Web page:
Kan omvårdnadshandlingar orsaka EEG-förändringar hos neurokirurgiska intensivvårdspatienter? : En observationsstudie

Detta är en Magister-uppsats från Uppsala universitet/Institutionen för folkhälso- och vårdvetenskap; Uppsala universitet/Institutionen för folkhälso- och vårdvetenskap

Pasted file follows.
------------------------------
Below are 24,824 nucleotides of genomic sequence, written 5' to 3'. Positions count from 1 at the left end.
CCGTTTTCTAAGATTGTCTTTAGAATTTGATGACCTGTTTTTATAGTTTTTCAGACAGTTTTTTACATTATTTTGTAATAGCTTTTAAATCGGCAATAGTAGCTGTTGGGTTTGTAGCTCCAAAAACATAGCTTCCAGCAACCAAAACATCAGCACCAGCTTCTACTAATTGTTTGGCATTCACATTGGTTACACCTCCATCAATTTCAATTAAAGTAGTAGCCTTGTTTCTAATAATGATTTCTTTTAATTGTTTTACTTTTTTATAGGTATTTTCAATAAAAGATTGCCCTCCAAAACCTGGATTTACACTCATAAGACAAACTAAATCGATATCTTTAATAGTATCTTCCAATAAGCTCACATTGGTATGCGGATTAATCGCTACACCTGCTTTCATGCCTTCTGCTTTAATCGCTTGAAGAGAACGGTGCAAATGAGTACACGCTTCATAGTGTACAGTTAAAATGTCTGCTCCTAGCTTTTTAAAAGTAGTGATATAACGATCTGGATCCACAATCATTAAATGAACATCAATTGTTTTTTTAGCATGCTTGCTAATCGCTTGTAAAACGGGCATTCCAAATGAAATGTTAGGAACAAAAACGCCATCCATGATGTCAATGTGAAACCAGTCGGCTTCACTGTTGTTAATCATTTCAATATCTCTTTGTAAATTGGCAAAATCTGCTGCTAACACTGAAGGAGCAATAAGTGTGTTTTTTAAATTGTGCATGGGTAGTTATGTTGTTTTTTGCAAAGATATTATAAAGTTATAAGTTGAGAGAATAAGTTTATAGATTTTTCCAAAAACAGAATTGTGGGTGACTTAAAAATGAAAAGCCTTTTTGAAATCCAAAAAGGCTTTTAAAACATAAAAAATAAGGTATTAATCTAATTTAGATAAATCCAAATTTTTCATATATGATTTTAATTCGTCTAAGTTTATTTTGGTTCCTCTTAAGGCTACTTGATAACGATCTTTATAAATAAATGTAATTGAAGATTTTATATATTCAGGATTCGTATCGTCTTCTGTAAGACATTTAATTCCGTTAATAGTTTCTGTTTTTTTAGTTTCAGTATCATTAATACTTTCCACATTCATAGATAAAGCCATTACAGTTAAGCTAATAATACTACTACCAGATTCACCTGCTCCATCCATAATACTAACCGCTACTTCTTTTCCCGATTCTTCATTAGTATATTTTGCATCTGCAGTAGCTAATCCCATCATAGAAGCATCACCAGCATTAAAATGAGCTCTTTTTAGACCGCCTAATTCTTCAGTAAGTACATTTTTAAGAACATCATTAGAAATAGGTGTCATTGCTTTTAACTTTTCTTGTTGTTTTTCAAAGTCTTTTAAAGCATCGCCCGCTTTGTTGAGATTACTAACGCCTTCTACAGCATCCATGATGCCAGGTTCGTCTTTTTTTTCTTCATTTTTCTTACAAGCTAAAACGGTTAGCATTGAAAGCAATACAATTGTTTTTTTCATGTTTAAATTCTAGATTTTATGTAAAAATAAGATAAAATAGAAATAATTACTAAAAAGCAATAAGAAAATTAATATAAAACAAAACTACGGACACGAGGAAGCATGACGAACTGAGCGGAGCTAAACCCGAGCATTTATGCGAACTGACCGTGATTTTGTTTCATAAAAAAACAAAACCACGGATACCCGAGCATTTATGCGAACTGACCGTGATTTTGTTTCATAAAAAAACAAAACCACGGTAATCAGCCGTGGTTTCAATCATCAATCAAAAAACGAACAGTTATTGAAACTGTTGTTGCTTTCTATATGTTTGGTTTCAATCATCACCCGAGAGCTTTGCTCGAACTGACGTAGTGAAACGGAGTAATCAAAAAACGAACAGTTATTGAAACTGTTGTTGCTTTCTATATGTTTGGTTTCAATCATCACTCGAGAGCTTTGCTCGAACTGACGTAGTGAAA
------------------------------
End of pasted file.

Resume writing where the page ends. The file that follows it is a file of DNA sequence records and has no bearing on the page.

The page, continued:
Sammanfattning: ABSTRACT Background: An acquired brain injury can be classified as either a primary brain injury or a secondary brain injury. A secondary brain injury can also be caused by secondary clinical insults, such as epileptic seizures. To date, there have been no studies conducted on whether nursing interventions, such as bathing, oral care and suctioning the endotracheal tube, can cause epileptic seizures when caring for neurosurgical patients in the intensive care ward. Aim: The aim of this study was to explore whether nursing interventions can cause changes in a neurosurgical intensive care ward patient’s EEG pattern. Methods: Qualitative prospective observational study, using descriptive design (non-experimental). There was a total of 12 patients included in this study, all from a neurointensive care ward in the middle of Sweden. The patients were observed using continuous EEG monitoring with video recording all nursing interventions during 48 hours for each patient. The nursing interventions that were conducted were marked and categorised on a data log. The EEG was then analysed by a neurophysiologist, the results of which were also documented on the data log. Results: The total number of nursing interventions that have been observed for all 12 patients are 1170. Of these, 55 percent resulted in a change in the EEG pattern. The changes in an EEG pattern were categorized into one of four categories. The category with the largest percentage of documented changes was muscle artifact. The nursing interventions that resulted in the highest percentage of EEG pattern changes were – Everything at once, Oral care, Hygiene, Change of position and Suctioning the endotracheal tube. A correlation between the duration of nursing interventions and the occurrence of EEG pattern changes was detected. The longer the nursing intervention lasted the more EEG changes were generated. Conclusion: The results of the study show that nursing-related EEG changes can occur. This suggests that nursing interventions may be stressful for the neurosurgical intensive care patient. It is possible that this stress could be palliated by raising awareness among nursing staff of the importance of using sedatives and analgesics before performing nursing interventions. 

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